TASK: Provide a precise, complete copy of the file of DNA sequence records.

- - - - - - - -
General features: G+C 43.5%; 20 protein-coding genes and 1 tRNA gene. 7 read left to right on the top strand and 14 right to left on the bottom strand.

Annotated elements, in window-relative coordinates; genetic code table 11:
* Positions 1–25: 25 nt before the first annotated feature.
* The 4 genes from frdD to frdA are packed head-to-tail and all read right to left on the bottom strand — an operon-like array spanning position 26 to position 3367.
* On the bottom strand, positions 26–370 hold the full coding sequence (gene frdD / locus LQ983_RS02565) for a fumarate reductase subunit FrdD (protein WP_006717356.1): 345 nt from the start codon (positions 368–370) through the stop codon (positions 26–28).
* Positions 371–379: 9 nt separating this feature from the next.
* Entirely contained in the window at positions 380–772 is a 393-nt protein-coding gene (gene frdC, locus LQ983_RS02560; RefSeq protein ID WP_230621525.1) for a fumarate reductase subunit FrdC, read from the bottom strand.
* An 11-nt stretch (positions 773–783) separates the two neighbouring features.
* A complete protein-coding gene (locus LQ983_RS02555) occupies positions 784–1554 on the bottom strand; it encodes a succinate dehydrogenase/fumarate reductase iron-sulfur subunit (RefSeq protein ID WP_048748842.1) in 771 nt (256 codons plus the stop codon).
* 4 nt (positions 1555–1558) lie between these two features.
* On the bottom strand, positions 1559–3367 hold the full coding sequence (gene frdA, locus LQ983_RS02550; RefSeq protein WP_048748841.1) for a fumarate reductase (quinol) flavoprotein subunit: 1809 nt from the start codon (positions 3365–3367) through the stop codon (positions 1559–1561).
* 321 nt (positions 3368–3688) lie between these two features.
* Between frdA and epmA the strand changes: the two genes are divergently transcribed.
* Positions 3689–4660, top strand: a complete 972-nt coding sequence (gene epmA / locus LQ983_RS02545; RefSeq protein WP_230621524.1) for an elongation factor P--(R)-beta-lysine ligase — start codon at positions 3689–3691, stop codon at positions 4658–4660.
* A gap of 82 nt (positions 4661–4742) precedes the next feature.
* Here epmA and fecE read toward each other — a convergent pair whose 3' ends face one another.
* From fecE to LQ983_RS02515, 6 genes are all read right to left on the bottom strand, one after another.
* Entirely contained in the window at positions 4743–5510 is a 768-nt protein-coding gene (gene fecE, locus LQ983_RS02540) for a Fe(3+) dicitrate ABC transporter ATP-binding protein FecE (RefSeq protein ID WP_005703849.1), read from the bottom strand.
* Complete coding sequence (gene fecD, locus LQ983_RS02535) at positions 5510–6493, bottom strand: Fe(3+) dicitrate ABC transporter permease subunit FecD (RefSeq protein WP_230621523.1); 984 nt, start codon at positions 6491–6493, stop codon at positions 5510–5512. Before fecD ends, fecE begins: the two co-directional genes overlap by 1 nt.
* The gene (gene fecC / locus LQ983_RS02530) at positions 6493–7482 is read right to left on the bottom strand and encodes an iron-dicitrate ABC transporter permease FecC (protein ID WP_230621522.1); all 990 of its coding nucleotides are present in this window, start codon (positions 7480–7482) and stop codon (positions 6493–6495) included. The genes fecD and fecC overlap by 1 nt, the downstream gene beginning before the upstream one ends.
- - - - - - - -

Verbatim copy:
General features: G+C 43.5%; 20 protein-coding genes and 1 tRNA gene. 7 read left to right on the top strand and 14 right to left on the bottom strand.

Annotated elements, in window-relative coordinates; genetic code table 11:
* Positions 1–25: 25 nt before the first annotated feature.
* The 4 genes from frdD to frdA are packed head-to-tail and all read right to left on the bottom strand — an operon-like array spanning position 26 to position 3367.
* On the bottom strand, positions 26–370 hold the full coding sequence (gene frdD / locus LQ983_RS02565) for a fumarate reductase subunit FrdD (protein WP_006717356.1): 345 nt from the start codon (positions 368–370) through the stop codon (positions 26–28).
* Positions 371–379: 9 nt separating this feature from the next.
* Entirely contained in the window at positions 380–772 is a 393-nt protein-coding gene (gene frdC, locus LQ983_RS02560; RefSeq protein ID WP_230621525.1) for a fumarate reductase subunit FrdC, read from the bottom strand.
* An 11-nt stretch (positions 773–783) separates the two neighbouring features.
* A complete protein-coding gene (locus LQ983_RS02555) occupies positions 784–1554 on the bottom strand; it encodes a succinate dehydrogenase/fumarate reductase iron-sulfur subunit (RefSeq protein ID WP_048748842.1) in 771 nt (256 codons plus the stop codon).
* 4 nt (positions 1555–1558) lie between these two features.
* On the bottom strand, positions 1559–3367 hold the full coding sequence (gene frdA, locus LQ983_RS02550; RefSeq protein WP_048748841.1) for a fumarate reductase (quinol) flavoprotein subunit: 1809 nt from the start codon (positions 3365–3367) through the stop codon (positions 1559–1561).
* 321 nt (positions 3368–3688) lie between these two features.
* Between frdA and epmA the strand changes: the two genes are divergently transcribed.
* Positions 3689–4660, top strand: a complete 972-nt coding sequence (gene epmA / locus LQ983_RS02545; RefSeq protein WP_230621524.1) for an elongation factor P--(R)-beta-lysine ligase — start codon at positions 3689–3691, stop codon at positions 4658–4660.
* A gap of 82 nt (positions 4661–4742) precedes the next feature.
* Here epmA and fecE read toward each other — a convergent pair whose 3' ends face one another.
* From fecE to LQ983_RS02515, 6 genes are all read right to left on the bottom strand, one after another.
* Entirely contained in the window at positions 4743–5510 is a 768-nt protein-coding gene (gene fecE, locus LQ983_RS02540) for a Fe(3+) dicitrate ABC transporter ATP-binding protein FecE (RefSeq protein ID WP_005703849.1), read from the bottom strand.
* Complete coding sequence (gene fecD, locus LQ983_RS02535) at positions 5510–6493, bottom strand: Fe(3+) dicitrate ABC transporter permease subunit FecD (RefSeq protein WP_230621523.1); 984 nt, start codon at positions 6491–6493, stop codon at positions 5510–5512. Before fecD ends, fecE begins: the two co-directional genes overlap by 1 nt.
* The gene (gene fecC / locus LQ983_RS02530) at positions 6493–7482 is read right to left on the bottom strand and encodes an iron-dicitrate ABC transporter permease FecC (protein ID WP_230621522.1); all 990 of its coding nucleotides are present in this window, start codon (positions 7480–7482) and stop codon (positions 6493–6495) included. The genes fecD and fecC overlap by 1 nt, the downstream gene beginning before the upstream one ends.